The 24-Bit Delusion

The 24-Bit Delusion

UPDATED: 11.3.17



In the past decade, more and more music has become available in “high-definition” (HD) digital formats, such as 24-bit 192KHz downloads, 24-bit 192KHz MQA streaming, and DSD. Now I hear talk about developing a new 32-bit 384KHz standard for HD music. Interestingly enough, not everyone agrees that greater bit depth and higher sampling rates are good things.

This blog will explain the math and physics of digital recording and musical reproduction in layman’s terms so that you can decide for yourself if this is progress or simply marketing madness. Continue…



3 thoughts on “The 24-Bit Delusion

  1. I understand about the higher sampling frequency not being a big factor on sound improvement (heck, I probably can’t hear beyond 16 kHz anyway!), but I must admit that I’m confused about the bit rate. I was under the impression (as were/are thousands of others) that with a higher bit rate you got more data. A smoother approximation of the analog signal, if you will. Using a photography analogy, I assumed that 24-bit files were more like, say, a 15 Mp camera, whereas 16-bit files were akin to, say, a 2 Mp camera. The larger, 15 Mp image is just smoother – a much closer approximation of the real thing. Apparently this is not a fair comparison, though? Perhaps you can explain more so this mechanical engineer can understand? (And also offer your explanation why higher-resolution files do indeed frequently sound better. I’ve done some A/B testing with the same tracks in 16 vs. 24 and have definitely noticed an improvement. Or so I think. Maybe it’s just wishful thinking?)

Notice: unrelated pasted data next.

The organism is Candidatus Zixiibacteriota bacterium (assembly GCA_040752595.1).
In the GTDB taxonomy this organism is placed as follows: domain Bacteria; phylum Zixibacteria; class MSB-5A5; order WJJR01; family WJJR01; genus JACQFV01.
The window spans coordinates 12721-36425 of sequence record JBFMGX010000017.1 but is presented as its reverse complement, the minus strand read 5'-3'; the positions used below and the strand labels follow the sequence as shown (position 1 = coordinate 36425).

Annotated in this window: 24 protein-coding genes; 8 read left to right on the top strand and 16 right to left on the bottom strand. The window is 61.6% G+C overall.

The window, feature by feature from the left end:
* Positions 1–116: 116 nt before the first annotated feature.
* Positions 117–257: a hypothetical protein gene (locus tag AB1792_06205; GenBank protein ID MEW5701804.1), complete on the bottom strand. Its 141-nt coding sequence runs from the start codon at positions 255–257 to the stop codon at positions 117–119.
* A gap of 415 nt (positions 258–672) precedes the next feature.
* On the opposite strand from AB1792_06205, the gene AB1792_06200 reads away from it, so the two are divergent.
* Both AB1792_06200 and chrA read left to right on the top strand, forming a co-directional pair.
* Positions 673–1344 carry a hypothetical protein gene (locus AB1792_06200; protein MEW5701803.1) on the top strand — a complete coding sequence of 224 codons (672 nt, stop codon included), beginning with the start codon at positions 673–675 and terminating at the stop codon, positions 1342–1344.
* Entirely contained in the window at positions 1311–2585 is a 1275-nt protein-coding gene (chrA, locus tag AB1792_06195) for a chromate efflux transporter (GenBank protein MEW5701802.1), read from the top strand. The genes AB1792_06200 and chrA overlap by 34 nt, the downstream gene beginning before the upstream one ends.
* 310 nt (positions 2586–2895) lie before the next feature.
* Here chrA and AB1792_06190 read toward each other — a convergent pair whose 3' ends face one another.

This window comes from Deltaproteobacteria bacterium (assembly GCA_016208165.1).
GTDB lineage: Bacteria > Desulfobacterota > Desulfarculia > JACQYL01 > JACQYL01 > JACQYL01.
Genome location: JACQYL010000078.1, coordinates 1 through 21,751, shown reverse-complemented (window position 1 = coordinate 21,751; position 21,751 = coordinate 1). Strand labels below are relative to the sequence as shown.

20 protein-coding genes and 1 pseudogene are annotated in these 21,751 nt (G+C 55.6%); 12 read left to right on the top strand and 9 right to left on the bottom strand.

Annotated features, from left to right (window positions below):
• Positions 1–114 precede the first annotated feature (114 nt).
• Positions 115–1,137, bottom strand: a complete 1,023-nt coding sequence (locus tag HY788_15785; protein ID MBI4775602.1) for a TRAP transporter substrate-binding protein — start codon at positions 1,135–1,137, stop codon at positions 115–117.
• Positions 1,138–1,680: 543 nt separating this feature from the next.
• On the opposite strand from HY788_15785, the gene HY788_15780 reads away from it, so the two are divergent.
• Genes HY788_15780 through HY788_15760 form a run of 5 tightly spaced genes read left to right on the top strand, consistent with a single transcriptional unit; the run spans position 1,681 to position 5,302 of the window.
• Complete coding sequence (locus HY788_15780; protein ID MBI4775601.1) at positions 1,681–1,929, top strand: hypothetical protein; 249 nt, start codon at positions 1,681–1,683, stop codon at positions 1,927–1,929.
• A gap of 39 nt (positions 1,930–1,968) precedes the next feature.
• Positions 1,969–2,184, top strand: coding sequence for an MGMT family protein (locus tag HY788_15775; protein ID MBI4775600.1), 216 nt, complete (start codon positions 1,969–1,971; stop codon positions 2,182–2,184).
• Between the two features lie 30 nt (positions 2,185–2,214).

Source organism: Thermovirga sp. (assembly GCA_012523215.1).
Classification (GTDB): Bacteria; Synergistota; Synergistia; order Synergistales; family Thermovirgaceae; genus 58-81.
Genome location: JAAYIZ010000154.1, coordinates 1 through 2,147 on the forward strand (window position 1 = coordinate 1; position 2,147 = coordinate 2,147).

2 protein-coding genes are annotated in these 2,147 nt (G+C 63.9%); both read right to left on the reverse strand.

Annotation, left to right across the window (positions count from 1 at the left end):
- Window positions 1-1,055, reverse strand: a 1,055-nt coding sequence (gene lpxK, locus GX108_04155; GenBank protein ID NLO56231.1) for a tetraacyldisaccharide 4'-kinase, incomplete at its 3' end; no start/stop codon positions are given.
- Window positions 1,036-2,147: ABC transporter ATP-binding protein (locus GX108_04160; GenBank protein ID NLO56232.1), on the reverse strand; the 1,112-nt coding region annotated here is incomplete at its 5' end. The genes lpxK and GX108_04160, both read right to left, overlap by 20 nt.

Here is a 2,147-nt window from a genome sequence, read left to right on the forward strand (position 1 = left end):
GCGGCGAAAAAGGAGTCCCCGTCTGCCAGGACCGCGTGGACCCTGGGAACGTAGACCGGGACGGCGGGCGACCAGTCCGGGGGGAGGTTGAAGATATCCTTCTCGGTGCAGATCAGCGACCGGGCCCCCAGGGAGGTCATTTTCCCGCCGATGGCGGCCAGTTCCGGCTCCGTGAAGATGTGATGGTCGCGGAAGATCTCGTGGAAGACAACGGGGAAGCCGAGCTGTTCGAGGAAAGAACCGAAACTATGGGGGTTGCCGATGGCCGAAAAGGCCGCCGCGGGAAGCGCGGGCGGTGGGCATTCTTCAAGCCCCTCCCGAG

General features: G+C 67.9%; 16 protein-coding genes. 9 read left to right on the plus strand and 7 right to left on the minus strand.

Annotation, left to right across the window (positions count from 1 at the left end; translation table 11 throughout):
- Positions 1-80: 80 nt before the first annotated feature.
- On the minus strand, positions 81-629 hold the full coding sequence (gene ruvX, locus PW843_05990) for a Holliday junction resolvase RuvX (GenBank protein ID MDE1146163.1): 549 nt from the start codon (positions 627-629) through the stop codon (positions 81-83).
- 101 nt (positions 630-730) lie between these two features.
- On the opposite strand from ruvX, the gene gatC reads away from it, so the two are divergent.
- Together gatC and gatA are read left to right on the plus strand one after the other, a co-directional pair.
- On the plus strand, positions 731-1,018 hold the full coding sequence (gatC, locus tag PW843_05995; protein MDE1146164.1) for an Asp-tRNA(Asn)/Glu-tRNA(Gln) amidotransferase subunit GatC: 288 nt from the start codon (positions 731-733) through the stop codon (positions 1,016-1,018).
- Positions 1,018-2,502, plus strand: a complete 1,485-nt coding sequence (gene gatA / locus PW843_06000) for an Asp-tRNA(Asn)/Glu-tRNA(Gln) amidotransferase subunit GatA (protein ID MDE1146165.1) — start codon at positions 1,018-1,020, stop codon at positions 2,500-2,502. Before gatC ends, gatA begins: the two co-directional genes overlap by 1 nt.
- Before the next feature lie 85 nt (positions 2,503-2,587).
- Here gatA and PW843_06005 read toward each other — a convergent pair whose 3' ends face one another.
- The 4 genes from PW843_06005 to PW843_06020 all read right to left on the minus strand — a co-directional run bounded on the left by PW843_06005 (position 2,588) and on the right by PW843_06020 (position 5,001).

• Your comparison to a digital photo is correct in many ways. Just like with music, the original source of the photo is more significant than the resolution. If the lens was dirty or the photo was taken out of focus more resolution will only better identify these flaws.

      Similarly, bit depth is comparable between audio and photo if you were to substitute the dynamic range of audio with the physical size of the photo being printed out. The 144db dynamic range of 24-bit audio would be comparable to the resolution of photo you would need to print a bill board. Similarly, both would require professional vs. home equipment to output and both could only be appreciated from a considerable distance.

      Just like most home audiophile systems can’t play accurately much above 110db, the resolution required to view photos on your 60″ flat screen HDTV is no where near the resolution required to view the same photo on a larger banner or bill board. The higher resolution native audio and photo formats are important in editing, but not necessary once they audio or photo are output. Resolution is always restricted to the resolution of the output device and only relative to the person’s perspective who is viewing or listening to the output. Just like I wouldn’t want to share photos printed out on bill boards with people visiting my home, I wouldn’t have an audio system engineered to fill an concert hall playing in my listening room.

      If you are hearing an improvement between a 16/44.1 and a 24/192 music file is is because of one or both of these factors: higher sampling frequency and/or better digital mastering. I would be willing to bet that less than 1% of the digital audio recordings available have greater than 12-bit dynamic range despite whatever the label is on the file. Limiting actual bit depth and dynamic range on recordings is engineered into the files because the industry realizes that few systems are capable of playing back more dynamic files.

      Once again, it comes down to the resolution of the output device being he limiting factor as opposed to the software, and that higher resolution than is attainable by output devices is necessary for undetectable editing.

  2. To further extend the photograph analogy, it seems that what can be done with HDR in photography corresponds to the “sane dynamic compression” that you refer to for audio. Done well, it can bring out details in a photo lost to under/over-exposed regions, by shifting the tones in these regions back towards the gray “center” of the dynamic range from ultra-black to blinding-white, thus compressing the true dynamic range of the original scene into something that can be reproduced by the monitor or printer you are using, not to mention what can be seen by your eyes.

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